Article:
When you’re diving in that tantalizingly shallow strip of ocean reachable on scuba or snorkel, do you ever wonder what is down deeper? I ALWAYS DO! So, I have built a deep cam to bring on all our future expeditions so that we can film the marine life 1000ft down while we’re enjoying our big animal dives. Being a shark fanatic, I am hoping that I will eventually be able to film deep water sharks but any life hundreds of feet below the surface is fascinating as this first attempt (shot during our striped marlin expedition) demonstrates:

Follow this link if you cant see the video: ATTACK OF THE SQUAT LOBSTERS

Attack of the Squat Lobsters from Andy Murch on Vimeo.


From this point on, I will try to bring the deep cam on every trip where there is deep enough water. For those of you that are on our sold out Socorro and Tiger Beach trips in March and April, you’ll be the first to witness this brand new dynamic on our trips!



The place I am most excited about returning to this summer is South Africa! There are a number reasons:

Firstly, the shark diving in False Bay (near Cape Town) is the best I have ever done. Up to 10 species of sharks in a week of diving including flying white sharks! Plus, we manage to cram in a terrestrial game drive to shoot the big five, and other topside excursions to see African penguins and all sorts of other exotic African wildlife. If you’ve never dove South Africa, this is the trip for you: South African Shark Diving Safari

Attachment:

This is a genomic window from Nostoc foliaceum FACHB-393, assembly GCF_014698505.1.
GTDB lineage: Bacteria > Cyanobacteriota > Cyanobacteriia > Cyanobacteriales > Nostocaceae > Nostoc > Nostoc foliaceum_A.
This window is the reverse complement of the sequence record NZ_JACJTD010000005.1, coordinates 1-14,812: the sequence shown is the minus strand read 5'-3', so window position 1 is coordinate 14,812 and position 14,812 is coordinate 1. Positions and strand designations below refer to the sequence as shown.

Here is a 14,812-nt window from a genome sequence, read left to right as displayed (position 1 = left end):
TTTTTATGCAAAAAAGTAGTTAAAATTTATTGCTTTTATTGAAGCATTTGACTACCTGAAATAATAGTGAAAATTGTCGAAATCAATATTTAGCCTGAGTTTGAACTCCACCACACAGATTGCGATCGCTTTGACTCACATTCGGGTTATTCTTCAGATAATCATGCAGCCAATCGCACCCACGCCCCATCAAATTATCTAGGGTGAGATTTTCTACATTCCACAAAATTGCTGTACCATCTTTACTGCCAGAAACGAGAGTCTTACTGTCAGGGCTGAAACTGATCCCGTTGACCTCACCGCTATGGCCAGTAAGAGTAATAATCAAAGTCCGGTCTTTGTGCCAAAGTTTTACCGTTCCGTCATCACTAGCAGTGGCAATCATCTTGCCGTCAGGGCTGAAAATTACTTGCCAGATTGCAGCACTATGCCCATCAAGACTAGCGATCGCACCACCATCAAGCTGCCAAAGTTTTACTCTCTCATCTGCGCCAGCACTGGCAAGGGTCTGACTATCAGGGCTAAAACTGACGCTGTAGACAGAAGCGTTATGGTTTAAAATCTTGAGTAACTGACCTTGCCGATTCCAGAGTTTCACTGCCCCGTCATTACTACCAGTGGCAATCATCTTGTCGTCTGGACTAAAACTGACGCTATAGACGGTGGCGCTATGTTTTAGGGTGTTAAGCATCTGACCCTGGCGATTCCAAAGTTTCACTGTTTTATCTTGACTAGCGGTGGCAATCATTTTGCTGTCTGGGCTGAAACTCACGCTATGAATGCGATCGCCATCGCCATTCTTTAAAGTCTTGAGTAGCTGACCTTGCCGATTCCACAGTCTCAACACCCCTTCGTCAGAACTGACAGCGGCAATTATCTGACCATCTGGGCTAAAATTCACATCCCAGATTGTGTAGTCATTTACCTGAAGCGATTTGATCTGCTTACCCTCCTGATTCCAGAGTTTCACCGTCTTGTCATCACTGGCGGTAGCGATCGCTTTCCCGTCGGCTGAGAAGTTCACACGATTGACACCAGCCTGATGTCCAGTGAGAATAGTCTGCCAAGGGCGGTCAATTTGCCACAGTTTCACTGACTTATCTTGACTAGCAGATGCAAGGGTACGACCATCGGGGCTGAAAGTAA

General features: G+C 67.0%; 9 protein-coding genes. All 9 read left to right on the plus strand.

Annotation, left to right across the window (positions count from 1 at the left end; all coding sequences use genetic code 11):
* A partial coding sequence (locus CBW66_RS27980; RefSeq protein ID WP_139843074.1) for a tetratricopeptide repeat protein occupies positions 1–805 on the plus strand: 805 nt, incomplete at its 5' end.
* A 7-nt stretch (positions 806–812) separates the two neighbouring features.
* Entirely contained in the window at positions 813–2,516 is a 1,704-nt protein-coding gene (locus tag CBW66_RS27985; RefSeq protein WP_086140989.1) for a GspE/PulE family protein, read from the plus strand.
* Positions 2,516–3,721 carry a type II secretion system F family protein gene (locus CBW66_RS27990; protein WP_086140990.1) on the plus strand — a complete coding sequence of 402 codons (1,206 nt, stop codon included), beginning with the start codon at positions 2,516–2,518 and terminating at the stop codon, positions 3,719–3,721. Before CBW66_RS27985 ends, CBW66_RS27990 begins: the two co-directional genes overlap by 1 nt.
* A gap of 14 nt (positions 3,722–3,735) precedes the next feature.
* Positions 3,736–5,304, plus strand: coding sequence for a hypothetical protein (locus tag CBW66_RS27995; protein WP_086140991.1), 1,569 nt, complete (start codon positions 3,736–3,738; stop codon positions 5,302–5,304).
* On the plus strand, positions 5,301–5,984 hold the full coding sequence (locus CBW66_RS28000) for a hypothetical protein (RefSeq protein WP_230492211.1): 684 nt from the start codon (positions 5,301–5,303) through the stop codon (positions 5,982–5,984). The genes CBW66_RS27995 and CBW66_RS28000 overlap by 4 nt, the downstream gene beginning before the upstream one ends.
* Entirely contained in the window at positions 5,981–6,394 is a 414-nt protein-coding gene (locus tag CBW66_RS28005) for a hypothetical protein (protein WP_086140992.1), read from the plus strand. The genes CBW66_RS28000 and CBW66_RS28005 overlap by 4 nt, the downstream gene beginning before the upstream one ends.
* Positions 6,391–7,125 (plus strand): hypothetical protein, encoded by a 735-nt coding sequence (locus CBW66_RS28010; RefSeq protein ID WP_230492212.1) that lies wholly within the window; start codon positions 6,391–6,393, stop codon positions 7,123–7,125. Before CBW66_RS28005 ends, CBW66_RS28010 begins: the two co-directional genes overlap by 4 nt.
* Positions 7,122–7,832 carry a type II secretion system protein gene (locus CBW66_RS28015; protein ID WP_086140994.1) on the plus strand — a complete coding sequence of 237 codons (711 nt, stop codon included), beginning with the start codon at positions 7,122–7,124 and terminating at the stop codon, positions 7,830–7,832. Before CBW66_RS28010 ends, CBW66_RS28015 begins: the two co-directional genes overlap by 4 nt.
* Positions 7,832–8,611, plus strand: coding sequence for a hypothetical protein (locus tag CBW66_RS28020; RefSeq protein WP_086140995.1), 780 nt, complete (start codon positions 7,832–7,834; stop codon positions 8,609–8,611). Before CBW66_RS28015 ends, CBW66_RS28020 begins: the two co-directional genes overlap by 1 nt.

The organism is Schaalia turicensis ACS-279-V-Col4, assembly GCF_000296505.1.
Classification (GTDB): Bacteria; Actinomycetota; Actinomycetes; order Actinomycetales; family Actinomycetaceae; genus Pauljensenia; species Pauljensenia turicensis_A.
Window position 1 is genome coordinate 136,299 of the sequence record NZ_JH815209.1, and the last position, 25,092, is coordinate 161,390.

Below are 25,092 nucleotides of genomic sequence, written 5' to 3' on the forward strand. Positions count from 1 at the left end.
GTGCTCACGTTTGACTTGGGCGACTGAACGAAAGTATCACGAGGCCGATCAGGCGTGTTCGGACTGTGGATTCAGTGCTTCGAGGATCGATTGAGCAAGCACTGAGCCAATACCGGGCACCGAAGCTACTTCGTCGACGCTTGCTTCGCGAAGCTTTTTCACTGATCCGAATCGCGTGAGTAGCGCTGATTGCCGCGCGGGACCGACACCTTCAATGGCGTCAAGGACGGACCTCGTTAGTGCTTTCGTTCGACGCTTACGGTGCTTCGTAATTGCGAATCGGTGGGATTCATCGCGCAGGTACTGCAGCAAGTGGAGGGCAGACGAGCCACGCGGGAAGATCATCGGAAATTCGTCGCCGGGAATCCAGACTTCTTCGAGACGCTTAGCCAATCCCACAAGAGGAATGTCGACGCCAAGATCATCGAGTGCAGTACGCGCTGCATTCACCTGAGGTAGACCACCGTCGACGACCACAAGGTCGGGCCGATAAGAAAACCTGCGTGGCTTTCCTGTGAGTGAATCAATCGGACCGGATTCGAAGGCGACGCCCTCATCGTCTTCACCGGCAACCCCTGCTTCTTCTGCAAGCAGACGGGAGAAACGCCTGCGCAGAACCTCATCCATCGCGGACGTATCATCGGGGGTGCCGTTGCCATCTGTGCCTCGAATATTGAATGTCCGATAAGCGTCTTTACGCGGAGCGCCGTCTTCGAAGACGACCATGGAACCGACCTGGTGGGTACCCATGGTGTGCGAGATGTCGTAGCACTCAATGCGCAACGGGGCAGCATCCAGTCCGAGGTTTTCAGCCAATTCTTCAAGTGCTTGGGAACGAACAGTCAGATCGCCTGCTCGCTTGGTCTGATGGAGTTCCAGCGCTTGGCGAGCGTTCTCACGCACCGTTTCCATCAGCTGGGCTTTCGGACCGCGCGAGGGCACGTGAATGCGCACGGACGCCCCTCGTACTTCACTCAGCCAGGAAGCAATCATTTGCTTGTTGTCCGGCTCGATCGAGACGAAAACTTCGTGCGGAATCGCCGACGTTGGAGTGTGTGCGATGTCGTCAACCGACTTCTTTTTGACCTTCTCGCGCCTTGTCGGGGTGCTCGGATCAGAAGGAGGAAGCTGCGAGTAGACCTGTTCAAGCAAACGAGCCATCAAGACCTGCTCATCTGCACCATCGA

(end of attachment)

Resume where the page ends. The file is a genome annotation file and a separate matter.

Secondly, straight after our Cape Town Shark Safari, we are heading east to the Sardine Run. This is an event that occurs each year when millions of sardines migrate along the South African coastline pursued by thousands of dolphins, sharks, whales and diving birds. When the weather, sardines, and big animals all come together, the South African Sardine Run is probably the most visually spectacular event in the ocean.

Added to this, Big Expeditions Sardine Run trip will have some exciting twists. Each afternoon when the other boats are heading back to land, we’ll either be chumming offshore to bring in bronze whalers and other pelagic predators, or we’ll conduct exploratory dives on the beautiful inshore reefs of the Wild Coast where few humans have had the chance to dive. Two spots left if you’d like to join this amazing expedition: Dive the Sardine Run


Thirdly, South Africa has incredible shark diversity. As I mentioned in my rant about the Cape Town Shark Safari, you can expect to see up to 10 species of sharks in False Bay (7 species on just one dive!) but there are even more sharks lurking below recreational diving limits and this year we’ll have the deep cam with us and a big bag of bait. Who knows what species will show up to take a nibble!